‘Godfather of Conceptual Art’ John Baldessari is best known for his humorous subversion of the ideology of images. When Baldessari was asked by artist Paul Pfeiffer what percentage of his visual material was found and how much he generated himself he responded, that it was 50/50 and the half that he collects and the half that he generates inform him equally. He continued:
In the 20th century in general every movie we see on TV, everything we see in newspapers or magazines is just as real as walking down the street and going to the grocery store.
As the press release for the exhibition, which takes its title from his statement, advances, ‘Baldessari’s answer not only reveals the complex interdependence between reality and fiction, but how reality – to quote psychoanalyst Jacques Lacan – ‘takes on the structure of a fiction.’’
From the ‘Reverse / Repeat Series’ Baldessari’s large black and white digital print ‘Spoons, Peas and Jars, Etc.’ (2001) is shown at the rear of the gallery space. This work, not instantly recognisable as Baldessari, can be taken at face value from one side of the room: a chef preparing food, but on closer inspection the simple doubling distracts from or conceals the inedibility of the doughy looking substance occupying the mixing bowl and the darkness of the dried peas. This image acts as a starting point for the exhibition and shapes the viewer’s experience, as with each work we can look closer and find something distinctly unappetising underneath the surface.
The artists shown alongside Baldessari – Andy Holden, Shana Moulton, Rachel Maclean, Heather Phillipson and Samara Scott – are informed by an understanding of how our reality is constructed and they also share Baldessari’s interest in disrupting and re-editing the everyday. Whether using products bought directly from the grocery store or unpicking the ideology behind the language of advertising the artists, through abstraction, throw into sharp relief the absurdity of how the media that surrounds us shapes our cultural desires and anxieties.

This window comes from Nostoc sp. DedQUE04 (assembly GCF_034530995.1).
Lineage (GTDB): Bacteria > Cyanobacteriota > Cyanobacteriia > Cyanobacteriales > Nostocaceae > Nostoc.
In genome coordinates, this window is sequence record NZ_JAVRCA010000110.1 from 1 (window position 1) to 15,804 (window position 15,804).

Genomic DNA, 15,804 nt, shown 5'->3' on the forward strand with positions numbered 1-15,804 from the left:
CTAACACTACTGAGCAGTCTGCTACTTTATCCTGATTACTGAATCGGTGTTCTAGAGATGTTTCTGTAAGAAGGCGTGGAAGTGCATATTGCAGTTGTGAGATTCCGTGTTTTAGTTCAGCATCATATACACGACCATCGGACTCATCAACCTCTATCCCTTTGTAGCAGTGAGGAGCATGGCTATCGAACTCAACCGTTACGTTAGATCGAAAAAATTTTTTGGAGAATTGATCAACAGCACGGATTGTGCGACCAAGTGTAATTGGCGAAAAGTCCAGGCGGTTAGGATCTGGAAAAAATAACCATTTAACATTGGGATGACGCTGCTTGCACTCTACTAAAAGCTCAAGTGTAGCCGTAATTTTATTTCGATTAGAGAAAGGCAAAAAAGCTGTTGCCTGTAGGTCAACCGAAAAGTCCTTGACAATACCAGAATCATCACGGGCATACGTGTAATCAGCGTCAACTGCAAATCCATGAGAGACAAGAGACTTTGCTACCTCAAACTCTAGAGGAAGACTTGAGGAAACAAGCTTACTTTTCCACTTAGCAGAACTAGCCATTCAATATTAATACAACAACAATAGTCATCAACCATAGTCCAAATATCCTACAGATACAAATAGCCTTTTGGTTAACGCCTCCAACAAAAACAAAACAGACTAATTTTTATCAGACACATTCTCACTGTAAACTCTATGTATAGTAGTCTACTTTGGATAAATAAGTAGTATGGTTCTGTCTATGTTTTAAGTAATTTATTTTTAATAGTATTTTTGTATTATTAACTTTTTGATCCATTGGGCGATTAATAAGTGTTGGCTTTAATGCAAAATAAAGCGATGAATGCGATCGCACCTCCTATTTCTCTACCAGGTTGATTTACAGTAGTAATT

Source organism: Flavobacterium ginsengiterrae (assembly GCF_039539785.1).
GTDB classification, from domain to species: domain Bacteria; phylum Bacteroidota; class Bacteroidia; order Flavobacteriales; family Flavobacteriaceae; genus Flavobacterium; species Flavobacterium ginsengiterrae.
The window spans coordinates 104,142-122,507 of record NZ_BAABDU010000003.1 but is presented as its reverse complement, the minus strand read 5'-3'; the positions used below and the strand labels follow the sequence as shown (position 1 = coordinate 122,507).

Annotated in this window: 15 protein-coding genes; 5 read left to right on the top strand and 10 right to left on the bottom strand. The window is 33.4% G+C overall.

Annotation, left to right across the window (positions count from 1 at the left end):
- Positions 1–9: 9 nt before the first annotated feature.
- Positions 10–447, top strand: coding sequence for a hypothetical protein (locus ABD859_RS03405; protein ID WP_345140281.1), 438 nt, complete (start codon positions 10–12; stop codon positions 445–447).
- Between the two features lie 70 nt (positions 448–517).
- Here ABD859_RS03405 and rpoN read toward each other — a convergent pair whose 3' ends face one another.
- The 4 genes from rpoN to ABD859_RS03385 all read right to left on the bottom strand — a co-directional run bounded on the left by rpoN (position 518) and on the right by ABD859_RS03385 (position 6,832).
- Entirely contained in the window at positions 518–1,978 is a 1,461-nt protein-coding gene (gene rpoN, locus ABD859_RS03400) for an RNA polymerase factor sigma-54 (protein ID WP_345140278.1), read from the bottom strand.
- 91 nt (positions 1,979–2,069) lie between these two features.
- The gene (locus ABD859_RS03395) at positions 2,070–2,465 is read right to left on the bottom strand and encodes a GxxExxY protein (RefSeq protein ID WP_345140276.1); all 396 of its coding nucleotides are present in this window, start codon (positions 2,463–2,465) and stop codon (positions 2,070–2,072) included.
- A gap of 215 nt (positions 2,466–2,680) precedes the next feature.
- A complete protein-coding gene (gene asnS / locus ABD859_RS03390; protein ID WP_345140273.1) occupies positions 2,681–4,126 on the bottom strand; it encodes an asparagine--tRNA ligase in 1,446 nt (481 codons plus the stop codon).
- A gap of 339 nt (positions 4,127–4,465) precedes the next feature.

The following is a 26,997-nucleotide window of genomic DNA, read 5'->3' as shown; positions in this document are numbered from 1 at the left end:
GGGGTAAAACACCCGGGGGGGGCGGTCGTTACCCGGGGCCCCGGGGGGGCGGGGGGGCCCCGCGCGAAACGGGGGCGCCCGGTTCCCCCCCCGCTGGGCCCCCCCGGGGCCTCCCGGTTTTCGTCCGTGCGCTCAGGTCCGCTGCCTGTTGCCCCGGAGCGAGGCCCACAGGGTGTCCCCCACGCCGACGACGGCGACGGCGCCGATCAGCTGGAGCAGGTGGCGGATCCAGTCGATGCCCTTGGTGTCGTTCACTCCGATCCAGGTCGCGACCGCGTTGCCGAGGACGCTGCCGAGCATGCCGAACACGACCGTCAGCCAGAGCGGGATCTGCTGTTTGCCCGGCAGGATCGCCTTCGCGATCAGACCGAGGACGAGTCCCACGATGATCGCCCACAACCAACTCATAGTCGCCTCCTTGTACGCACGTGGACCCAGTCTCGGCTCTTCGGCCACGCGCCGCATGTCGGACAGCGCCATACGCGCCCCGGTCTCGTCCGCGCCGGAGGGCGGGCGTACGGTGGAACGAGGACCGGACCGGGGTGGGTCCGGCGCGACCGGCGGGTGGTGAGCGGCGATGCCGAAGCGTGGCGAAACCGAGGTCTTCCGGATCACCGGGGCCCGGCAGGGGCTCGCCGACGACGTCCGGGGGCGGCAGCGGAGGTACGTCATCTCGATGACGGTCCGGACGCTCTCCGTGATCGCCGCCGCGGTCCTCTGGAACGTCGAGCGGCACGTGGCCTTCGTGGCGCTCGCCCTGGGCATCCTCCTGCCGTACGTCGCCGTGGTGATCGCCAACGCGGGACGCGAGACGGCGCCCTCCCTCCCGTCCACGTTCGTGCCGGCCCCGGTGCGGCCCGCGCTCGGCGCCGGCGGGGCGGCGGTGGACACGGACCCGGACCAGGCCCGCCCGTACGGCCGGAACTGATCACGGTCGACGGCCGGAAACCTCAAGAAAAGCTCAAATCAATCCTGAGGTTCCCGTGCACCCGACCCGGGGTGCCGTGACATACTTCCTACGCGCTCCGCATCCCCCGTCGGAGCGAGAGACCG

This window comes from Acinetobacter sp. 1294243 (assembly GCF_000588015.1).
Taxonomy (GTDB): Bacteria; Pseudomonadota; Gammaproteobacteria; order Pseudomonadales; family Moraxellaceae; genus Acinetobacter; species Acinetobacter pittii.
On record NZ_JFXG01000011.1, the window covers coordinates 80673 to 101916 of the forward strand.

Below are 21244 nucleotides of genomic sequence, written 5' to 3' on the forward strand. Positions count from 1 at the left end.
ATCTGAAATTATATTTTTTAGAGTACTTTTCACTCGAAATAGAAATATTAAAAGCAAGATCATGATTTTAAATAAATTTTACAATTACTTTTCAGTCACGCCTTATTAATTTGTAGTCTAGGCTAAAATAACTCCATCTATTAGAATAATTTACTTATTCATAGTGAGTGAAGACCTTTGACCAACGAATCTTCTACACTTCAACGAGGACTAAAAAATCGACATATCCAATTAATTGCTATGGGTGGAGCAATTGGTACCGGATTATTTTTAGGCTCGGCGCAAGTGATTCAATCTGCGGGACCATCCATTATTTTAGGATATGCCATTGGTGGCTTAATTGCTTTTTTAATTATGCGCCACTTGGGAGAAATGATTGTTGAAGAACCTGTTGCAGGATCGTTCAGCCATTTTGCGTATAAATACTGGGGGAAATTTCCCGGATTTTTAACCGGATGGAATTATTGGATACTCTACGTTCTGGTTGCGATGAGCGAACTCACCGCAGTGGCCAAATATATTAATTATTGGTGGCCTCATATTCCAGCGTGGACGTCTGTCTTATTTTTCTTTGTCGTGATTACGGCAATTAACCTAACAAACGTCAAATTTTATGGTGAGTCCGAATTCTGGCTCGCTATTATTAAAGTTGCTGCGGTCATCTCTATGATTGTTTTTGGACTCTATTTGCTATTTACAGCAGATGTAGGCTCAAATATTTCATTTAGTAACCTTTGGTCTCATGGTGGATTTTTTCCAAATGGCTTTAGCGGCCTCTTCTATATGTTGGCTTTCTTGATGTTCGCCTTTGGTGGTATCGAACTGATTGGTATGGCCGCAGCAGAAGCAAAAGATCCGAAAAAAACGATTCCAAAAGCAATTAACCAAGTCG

The distinctive look and feel of the world of Shana Moulton’s hypochondriac alter-ego Cynthia, an enclosed pastel interior that is a crude mix of the real and digital, has in it the potential for the walls between reality and fantasy to break down, as they often do. Cynthia appears in Moulton’s on-going video series ‘Whispering Pines’ (2002’present) – an isolated character filled with melancholy, whose desperate desire for self-discovery causes her to invest in an array of New Age and wellness products. ‘Decorations of the mind II’ (2011) centres on a Magic Eye puzzle. Unable to at first unlock the hidden image, at one point her eyes travel across her face distorting into a twisted mess as they follow the instructions of her audiotape guide, she eventually manages to ‘look beyond’ the picture plane and burst through into the Magic Eye realm beyond.
Rachel Maclean’s ‘Germs’ (2013) more straightforwardly subverts the language of consumerism. The video, originally made to be screened in the context of a commercial break on Channel 4 as part of their Random Acts series, begins as a straightforward advertisement before it breaks down into something stranger and far more sinister. Playing all the parts herself, Maclean variously uses products to cover her body odour with ‘Masque’ perfume, expunge free radicals from her skin with a ‘Miracle Mask’ and improve her digestion with a stomach-churning ‘Yogi-Mask’ yoghurt, before being bludgeoned to death with a spray bottle of ‘Mr Mask’s Multi Task Germ Destroyer’ wielded by a crazed human-sized bacterium.
On a more surface level, Andy Holden’s ‘Make-Up Collage’ (2013) takes one part of the visual language of the cosmetic industry, the swirls and splodges of creams, liquids and lotions that appear on the pages of glossy magazine, and cuts them from their context. We see in these painterly smears the art of the cosmetics industry: liberated and rearranged into abstract patterns the gap between the realities of make-up, firstly from these confection-like representations and secondly from the promise of a more beautiful you, are made apparent.
In the 21st century, as much as we are aware of the unreliability of images, and when reminded taste the bitterness of fakery, we are also products of a hyper-consumer society; our easy familiarity with the products and visual languages represented in the exhibition point to our implicit acceptance of the way in which our reality is distorted. Now fretting over the bacteria in your toilet while drinking probiotic yoghurt is more everyday than walking down the street and going to the grocery store.